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By Ani Bundel

“Fantastic Beasts: The Crimes of Grindelwald” would be a far better movie if it was willing to be about its titular creatures, instead of its subhead. Overstuffed with plot twists and turns and frustratingly obscure in its worldbuilding, the highly anticipated sequel to “Fantastic Beasts” saunters in with the overconfidence of a mediocre white man, or Johnny Depp. And despite a strong cast and the Harry Potter cachet, it’s sadly one more example of the failed prequel genre pioneered by George Lucas’ “Star Wars” films of the early aughts and cemented by Peter Jackson’s “The Hobbit” trilogy.

The problem begins and ends with Warner Brothers thinking it was a good idea to let J.K. Rowling write the scripts. Rowling is a writer of books — an excellent writer of books — and not necessarily a writer of screenplays. Yet, after spending 2012 developing “Harry Potter and the Cursed Child” with someone else writing the script, she jumped at the idea of writing a movie based on her slim 2001 novel “Fantastic Beasts and Where To Find Them.”

Overstuffed with plot twists and turns and frustratingly obscure in its worldbuilding, the highly anticipated sequel to “Fantastic Beasts” saunters in with the overconfidence of a mediocre white man, or Johnny Depp.

This was partly to keep control of her own material. (It is much easier to argue about what does and doesn’t happen in your universe if you are the one penning the script.) But there’s also a good reason why scriptwriters exist. Rowling’s book “Order of the Phoenix” for example, the longest of the “Harry Potter” books, was adapted for Hollywood by a writer who knew how to take all her subplots and streamline them into a tight film. Some subtext becomes text, a few subplots get referenced, but most get cut.

The “Harry Potter” series in particular is built around the slow reveal. The surface-level plot of an orphan who gets to go to the most magical school on Earth actually hides a much larger narrative about bigotry, fascism, love and sacrifice that only starts to solidify after several books and several hundred more pages. The first big reveal, which doesn’t come until the end of “Prisoner of Azkaban,” is storytelling at some of its most magical.

Movies don’t have the same luxurious amount of time, at least not giant blockbusters. The first “Fantastic Beasts” movie synopsis promised fans a small-time magical romp with a bumbling magizoologist and a pair of accidentally switched briefcases. What viewers got was a story that barely had time to establish those characters, or check to see if their foundations were solid, before Rowling blew down the wall for the reveal. It could have worked, had the series given the viewers more time to settle in.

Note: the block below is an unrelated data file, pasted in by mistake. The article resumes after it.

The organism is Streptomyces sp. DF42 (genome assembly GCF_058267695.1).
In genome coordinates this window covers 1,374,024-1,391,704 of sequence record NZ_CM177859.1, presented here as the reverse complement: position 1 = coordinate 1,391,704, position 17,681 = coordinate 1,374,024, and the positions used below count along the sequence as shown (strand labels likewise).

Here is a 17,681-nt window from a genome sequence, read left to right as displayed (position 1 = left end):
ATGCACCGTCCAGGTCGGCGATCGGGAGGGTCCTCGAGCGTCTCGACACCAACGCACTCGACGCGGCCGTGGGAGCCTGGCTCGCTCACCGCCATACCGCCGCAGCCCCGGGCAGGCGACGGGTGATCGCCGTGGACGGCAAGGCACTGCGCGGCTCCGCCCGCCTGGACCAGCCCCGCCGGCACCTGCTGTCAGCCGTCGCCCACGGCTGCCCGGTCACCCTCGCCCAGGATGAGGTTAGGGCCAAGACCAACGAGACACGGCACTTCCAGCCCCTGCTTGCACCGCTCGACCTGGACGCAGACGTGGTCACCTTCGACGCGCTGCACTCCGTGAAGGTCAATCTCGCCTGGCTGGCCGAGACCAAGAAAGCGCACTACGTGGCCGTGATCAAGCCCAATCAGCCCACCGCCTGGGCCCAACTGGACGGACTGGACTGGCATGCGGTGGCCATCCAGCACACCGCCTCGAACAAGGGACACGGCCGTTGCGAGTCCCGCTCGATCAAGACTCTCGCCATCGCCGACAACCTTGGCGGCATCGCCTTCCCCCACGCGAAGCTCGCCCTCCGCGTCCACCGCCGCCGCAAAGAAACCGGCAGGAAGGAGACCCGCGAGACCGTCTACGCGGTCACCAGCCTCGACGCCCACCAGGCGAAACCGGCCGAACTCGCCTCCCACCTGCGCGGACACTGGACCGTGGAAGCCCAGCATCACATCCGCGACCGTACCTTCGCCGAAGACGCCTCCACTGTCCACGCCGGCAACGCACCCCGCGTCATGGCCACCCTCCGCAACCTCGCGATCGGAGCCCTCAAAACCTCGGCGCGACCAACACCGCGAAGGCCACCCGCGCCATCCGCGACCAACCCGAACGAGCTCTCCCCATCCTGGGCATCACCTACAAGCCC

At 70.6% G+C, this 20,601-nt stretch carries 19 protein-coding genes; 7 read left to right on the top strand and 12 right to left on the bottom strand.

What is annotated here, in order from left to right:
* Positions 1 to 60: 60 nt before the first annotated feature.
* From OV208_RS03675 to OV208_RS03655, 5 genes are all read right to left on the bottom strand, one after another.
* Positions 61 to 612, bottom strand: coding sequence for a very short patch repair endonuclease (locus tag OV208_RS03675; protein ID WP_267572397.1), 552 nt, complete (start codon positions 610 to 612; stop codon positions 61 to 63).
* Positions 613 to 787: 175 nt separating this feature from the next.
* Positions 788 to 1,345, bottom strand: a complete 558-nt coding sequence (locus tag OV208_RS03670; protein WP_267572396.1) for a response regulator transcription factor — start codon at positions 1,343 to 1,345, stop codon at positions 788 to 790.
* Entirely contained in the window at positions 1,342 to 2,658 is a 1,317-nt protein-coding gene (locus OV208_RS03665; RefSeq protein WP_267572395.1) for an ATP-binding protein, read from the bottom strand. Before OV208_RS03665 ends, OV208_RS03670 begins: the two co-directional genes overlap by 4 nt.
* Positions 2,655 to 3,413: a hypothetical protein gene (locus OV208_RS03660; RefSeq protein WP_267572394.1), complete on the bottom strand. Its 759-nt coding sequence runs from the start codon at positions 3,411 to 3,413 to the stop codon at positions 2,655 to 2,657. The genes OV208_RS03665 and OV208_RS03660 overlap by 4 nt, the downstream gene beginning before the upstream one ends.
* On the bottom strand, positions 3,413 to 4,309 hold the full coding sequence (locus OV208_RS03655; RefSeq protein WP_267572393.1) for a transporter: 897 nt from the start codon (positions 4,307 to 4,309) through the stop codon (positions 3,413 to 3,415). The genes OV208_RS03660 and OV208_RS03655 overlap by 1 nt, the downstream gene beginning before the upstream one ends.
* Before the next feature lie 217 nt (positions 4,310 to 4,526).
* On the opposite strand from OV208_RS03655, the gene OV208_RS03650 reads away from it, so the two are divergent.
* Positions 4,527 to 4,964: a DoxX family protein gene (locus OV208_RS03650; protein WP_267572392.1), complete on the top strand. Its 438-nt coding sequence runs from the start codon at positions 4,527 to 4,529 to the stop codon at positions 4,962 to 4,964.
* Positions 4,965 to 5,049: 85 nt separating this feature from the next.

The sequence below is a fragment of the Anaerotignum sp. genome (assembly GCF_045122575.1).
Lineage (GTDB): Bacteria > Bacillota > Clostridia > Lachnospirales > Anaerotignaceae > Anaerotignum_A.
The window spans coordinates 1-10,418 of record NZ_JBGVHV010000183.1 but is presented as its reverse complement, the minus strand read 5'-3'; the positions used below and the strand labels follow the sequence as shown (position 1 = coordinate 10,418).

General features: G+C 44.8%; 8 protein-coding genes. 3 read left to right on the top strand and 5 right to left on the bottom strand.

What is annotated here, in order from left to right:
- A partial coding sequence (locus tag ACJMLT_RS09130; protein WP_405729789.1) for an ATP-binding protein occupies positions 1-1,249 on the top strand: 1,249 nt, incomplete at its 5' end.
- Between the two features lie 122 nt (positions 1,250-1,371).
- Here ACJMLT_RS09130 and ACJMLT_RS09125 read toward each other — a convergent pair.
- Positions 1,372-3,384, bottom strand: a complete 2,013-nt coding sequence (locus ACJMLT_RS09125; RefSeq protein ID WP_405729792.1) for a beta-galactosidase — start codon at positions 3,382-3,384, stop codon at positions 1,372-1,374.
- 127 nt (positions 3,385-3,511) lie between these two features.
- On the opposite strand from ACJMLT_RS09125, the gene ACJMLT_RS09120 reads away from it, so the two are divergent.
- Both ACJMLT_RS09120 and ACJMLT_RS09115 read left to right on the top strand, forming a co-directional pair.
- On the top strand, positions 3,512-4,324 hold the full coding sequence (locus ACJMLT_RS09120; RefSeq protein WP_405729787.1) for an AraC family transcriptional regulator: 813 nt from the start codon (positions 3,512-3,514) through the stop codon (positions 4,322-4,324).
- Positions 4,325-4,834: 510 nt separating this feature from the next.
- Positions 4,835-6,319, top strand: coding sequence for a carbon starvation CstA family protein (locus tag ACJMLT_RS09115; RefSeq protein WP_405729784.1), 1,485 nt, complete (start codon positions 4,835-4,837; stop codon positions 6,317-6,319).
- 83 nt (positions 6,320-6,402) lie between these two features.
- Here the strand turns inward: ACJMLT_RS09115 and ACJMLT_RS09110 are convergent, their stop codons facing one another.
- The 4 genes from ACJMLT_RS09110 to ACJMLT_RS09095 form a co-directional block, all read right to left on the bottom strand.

“Fantastic Beasts: The Crimes of Grindelwald” has this same problem. Nominally about the adventures of Newt Scamander (Eddie Redmayne) and his American pals in Paris, the film again has way too many subplots, asides and backstories. Dumbledore (Jude Law) is plotting his eventual fight with evil genius Grindelwald (Johnny Depp) from the shadows of Hogwarts. Newt’s older brother Theseus (Callum Turner) and his fiancé Leta LeStrange (Zoe Kravtiz) worry about Dumbledore secretly being in the pocket of Grindelwald and leading their beloved Newt towards danger.

Credence (Ezra Miller) and his pal Nagini (Claudia Kim) search for Credence’s real mother, who may or may not be Leta’s father’s first wife, while another half-brother Yusuf (William Nadylum) searches for him as well. Nicholas Flamel shows up. Footage from World War II gets played out of what can only be described as a skull hookah. (Apparently Grindelwald’s plot to subjugate and eradicate muggles is in service of stopping the Holocaust.)

But perhaps the most frustrating part of the whole endeavor is watching a beloved franchise slowly crumble under the weight of unnecessary expectations.

There are even more subplots but my editor made me cut them because even she was getting confused. The truth is, the best movie hidden away in here is an adorable little romantic comedy of a story, featuring the four stars of the first movie, Newt, Tina Goldstein (Katherine Waterson), her sister Queenie (Alison Sodul) and muggle Jacob (Dan Fogelman). It would have cute and fun, and perfectly on trend. Ultimately, though, the plot that wins out is the one that puts Dumbledore and Grindelwald front and center, with an ending that is both shocking and confusing.

But perhaps the most frustrating part of the whole endeavor is watching a beloved franchise slowly crumble under the weight of unnecessary expectations. It’s as if Rowling was afraid the world she’d built wouldn’t be accepted unless every old character from the books had a cameo, even if their meticulously crafted backstories made such a thing chronologically impossible. She didn’t need to tie every one of these new movies back to her original series every five minutes. Instead of trusting her own universe, it feels like she's now frantically dismantling it.

One big reason Rowling's “Harry Potter” books are so beloved is that the world they created could support not only her own tale but the imaginations (and fan fiction) of thousands of devoted readers. Why she couldn’t trust it to hold a story about Newt Scamander and his friends without making it about everything else is a mystery no one, not even Dumbledore, can solve.